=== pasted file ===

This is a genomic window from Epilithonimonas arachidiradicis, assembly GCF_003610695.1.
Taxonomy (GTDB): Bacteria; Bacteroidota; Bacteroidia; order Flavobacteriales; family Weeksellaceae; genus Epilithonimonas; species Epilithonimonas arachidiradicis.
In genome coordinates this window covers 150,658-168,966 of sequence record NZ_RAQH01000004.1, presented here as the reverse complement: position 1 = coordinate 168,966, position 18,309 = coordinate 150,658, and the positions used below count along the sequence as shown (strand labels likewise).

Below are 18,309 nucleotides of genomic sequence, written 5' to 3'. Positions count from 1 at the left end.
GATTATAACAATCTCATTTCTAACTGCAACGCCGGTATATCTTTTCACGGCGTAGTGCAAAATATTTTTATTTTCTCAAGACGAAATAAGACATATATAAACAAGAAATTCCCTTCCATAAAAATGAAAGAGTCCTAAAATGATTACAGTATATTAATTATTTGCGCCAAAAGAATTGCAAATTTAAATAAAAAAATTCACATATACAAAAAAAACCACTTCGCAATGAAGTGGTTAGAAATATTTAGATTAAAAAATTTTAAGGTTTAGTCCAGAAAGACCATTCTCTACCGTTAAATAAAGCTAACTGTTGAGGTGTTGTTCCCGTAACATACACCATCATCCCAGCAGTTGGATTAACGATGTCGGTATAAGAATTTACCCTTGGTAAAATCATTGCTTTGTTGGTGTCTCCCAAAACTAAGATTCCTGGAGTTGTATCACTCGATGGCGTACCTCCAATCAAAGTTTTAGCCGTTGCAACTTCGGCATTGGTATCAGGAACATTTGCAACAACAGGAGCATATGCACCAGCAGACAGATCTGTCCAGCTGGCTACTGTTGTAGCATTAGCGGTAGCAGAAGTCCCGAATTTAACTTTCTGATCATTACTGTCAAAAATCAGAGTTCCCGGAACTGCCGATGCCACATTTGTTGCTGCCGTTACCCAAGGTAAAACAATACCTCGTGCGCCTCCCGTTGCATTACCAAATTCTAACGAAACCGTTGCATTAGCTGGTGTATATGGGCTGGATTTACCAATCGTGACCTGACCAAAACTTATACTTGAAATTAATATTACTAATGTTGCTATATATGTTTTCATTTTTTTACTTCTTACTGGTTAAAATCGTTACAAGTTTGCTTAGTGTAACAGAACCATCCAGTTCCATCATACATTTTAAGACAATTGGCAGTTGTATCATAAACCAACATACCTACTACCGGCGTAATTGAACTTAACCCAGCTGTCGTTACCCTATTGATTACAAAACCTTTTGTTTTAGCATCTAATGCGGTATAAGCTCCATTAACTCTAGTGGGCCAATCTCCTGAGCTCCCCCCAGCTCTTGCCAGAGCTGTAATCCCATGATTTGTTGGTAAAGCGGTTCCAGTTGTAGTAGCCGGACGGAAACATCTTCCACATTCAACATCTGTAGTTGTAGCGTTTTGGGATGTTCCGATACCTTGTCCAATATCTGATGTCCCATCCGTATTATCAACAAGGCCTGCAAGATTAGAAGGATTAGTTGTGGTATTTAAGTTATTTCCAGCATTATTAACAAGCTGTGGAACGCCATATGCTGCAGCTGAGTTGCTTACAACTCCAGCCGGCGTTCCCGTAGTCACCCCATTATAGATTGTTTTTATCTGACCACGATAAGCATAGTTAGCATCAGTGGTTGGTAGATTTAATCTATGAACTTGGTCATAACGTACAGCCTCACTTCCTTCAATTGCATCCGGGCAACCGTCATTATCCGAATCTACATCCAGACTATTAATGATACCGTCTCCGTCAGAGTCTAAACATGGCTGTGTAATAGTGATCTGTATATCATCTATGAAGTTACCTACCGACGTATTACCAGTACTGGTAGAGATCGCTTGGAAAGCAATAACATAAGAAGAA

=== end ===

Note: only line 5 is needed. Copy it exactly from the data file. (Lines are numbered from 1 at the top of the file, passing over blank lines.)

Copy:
GATTATAACAATCTCATTTCTAACTGCAACGCCGGTATATCTTTTCACGGCGTAGTGCAAAATATTTTTATTTTCTCAAGACGAAATAAGACATATATAAACAAGAAATTCCCTTCCATAAAAATGAAAGAGTCCTAAAATGATTACAGTATATTAATTATTTGCGCCAAAAGAATTGCAAATTTAAATAAAAAAATTCACATATACAAAAAAAACCACTTCGCAATGAAGTGGTTAGAAATATTTAGATTAAAAAATTTTAAGGTTTAGTCCAGAAAGACCATTCTCTACCGTTAAATAAAGCTAACTGTTGAGGTGTTGTTCCCGTAACATACACCATCATCCCAGCAGTTGGATTAACGATGTCGGTATAAGAATTTACCCTTGGTAAAATCATTGCTTTGTTGGTGTCTCCCAAAACTAAGATTCCTGGAGTTGTATCACTCGATGGCGTACCTCCAATCAAAGTTTTAGCCGTTGCAACTTCGGCATTGGTATCAGGAACATTTGCAACAACAGGAGCATATGCACCAGCAGACAGATCTGTCCAGCTGGCTACTGTTGTAGCATTAGCGGTAGCAGAAGTCCCGAATTTAACTTTCTGATCATTACTGTCAAAAATCAGAGTTCCCGGAACTGCCGATGCCACATTTGTTGCTGCCGTTACCCAAGGTAAAACAATACCTCGTGCGCCTCCCGTTGCATTACCAAATTCTAACGAAACCGTTGCATTAGCTGGTGTATATGGGCTGGATTTACCAATCGTGACCTGACCAAAACTTATACTTGAAATTAATATTACTAATGTTGCTATATATGTTTTCATTTTTTTACTTCTTACTGGTTAAAATCGTTACAAGTTTGCTTAGTGTAACAGAACCATCCAGTTCCATCATACATTTTAAGACAATTGGCAGTTGTATCATAAACCAACATACCTACTACCGGCGTAATTGAACTTAACCCAGCTGTCGTTACCCTATTGATTACAAAACCTTTTGTTTTAGCATCTAATGCGGTATAAGCTCCATTAACTCTAGTGGGCCAATCTCCTGAGCTCCCCCCAGCTCTTGCCAGAGCTGTAATCCCATGATTTGTTGGTAAAGCGGTTCCAGTTGTAGTAGCCGGACGGAAACATCTTCCACATTCAACATCTGTAGTTGTAGCGTTTTGGGATGTTCCGATACCTTGTCCAATATCTGATGTCCCATCCGTATTATCAACAAGGCCTGCAAGATTAGAAGGATTAGTTGTGGTATTTAAGTTATTTCCAGCATTATTAACAAGCTGTGGAACGCCATATGCTGCAGCTGAGTTGCTTACAACTCCAGCCGGCGTTCCCGTAGTCACCCCATTATAGATTGTTTTTATCTGACCACGATAAGCATAGTTAGCATCAGTGGTTGGTAGATTTAATCTATGAACTTGGTCATAACGTACAGCCTCACTTCCTTCAATTGCATCCGGGCAACCGTCATTATCCGAATCTACATCCAGACTATTAATGATACCGTCTCCGTCAGAGTCTAAACATGGCTGTGTAATAGTGATCTGTATATCATCTATGAAGTTACCTACCGACGTATTACCAGTACTGGTAGAGATCGCTTGGAAAGCAATAACATAAGAAGAA